Some supporters of Barack Obama in heavily white Southwest Virginia are turning the underlying issue of race into an up-front issue, reports Peter Wallsten of the Los Angeles Times
"Some Americans say Obama's race and uncommon background make them uncomfortable -- here those people include Democratic precinct chairmen and get-out-the-vote workers," Wallsten writes. "So Obama's supporters, as they push to win this dead-even battleground state, are talking directly about race, betting that the best way to raise their neighbors' comfort level with the prospect of the first black president is to openly confront their feelings."United Mine Workers
President Cecil Roberts says the choice is "a black friend in the White House or a white enemy," and in an 18-minute video goes right at race and religion: "We go to church, sing our songs, pray, come out and talk about, 'I can't be for an African American, because of the color of his skin.' Can't do that if you believe in the Bible." Another Obama supporter says he reminds friends that they cheer for athletes at the University of Tennessee
, "and they're black."
But in Buchanan County, where Virginia meets Kentucky and West Virginia, Beth Bailey, 25, says Obama "just doesn't seem like he's from America," and Ben Bailey, 32, "noted that Obama's middle name is Hussein, 'and we know what that means.' Beth's father, Josh Viers, is the party's Whitewood (Encarta map)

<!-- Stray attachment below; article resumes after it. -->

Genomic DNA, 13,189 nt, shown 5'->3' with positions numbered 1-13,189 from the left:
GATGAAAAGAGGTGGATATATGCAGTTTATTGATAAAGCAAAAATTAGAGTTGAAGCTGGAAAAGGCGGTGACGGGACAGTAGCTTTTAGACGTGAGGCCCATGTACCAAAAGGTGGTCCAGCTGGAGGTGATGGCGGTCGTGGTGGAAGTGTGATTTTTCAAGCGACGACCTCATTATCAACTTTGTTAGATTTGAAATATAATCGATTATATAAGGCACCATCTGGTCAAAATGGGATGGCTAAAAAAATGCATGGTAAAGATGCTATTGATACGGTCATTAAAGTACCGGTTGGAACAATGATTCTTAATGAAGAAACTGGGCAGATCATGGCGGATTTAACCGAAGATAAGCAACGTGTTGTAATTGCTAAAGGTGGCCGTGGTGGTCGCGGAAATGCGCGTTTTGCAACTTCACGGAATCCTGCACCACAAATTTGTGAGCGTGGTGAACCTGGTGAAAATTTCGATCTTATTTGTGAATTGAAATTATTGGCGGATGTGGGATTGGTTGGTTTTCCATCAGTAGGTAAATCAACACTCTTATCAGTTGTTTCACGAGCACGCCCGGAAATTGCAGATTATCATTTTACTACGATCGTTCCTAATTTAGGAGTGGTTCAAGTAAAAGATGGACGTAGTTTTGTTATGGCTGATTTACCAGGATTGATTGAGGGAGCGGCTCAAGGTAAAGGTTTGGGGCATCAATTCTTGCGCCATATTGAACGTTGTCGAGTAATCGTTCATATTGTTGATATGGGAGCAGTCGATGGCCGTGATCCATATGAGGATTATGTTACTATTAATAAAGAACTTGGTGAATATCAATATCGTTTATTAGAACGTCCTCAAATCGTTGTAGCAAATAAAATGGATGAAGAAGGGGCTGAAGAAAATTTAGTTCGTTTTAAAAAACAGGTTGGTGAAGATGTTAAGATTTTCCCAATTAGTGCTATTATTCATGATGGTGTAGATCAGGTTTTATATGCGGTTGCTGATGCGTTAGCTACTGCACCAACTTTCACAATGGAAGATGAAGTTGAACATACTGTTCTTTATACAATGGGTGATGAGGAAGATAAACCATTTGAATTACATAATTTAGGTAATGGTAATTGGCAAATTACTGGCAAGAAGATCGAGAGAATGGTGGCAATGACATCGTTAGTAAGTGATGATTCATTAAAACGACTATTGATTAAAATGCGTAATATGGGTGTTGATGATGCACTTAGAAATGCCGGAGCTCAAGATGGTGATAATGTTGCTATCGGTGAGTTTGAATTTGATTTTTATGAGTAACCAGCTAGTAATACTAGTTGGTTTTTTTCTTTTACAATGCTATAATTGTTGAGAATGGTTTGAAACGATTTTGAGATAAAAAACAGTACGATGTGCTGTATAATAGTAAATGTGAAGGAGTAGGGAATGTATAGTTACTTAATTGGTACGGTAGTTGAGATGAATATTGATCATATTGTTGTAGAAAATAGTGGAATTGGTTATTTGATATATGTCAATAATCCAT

precinct chairman, responsible for working the polls and urging Democrats to vote the party line. He came around to backing Obama only recently, and reluctantly." Democrats can't expect likewise of some precinct officials, so the UMW is canvassing all voters, not just its members and retirees.
It's an uphill battle. The Voice
, one of two weekly newspapers in the county, printed a column
by county Republican Party treasurer Bobby May (who wasn't identified as such) saying that Obama would change the national anthem to the Black National Anthem, support reparations for slavery and raise taxes for the teaching of black liberation theology in all churches, and many other outlandish notions. May "was listed in a July news release as the county's representative on McCain's Virginia leadership team, though he said his column reflected his views alone, and he denied it was racist," Wallsten reports. We're very reluctant to tell community newspapers how to run their business, but since false rumors have plagued both presidential nominees, we think publishing such columns is irresponsible, and failing to identify partisan writers as party officials is even more so. (The initial version of this item misidentified the newspaper.) UPDATE, Oct. 12: The Associated Press
reports that the McCain campaign has ousted May as its Buchanan County chairman.
McCain spokeswoman Gail Gitcho told Wallsten that Obama and his running mate, Joe Biden, are not true friends of the region's coal industry, as demonstrated by Biden's contradictory statements about clean-coal technology. "We certainly don't believe that race has any part in the political discourse," Gitcho said. Wallsten adds: "But here in Buchanan County, it is unavoidable." (Read more
Meanwhile, in The New York Times
today, columnist Nicholas Kristof notes research suggesting that while about 10 percent of Americans are racially prejudiced, "most of the votes that Mr. Obama actually loses belong to well-meaning whites who believe in racial equality and have no objection to electing a black person as president — yet who discriminate unconsciously." (Read more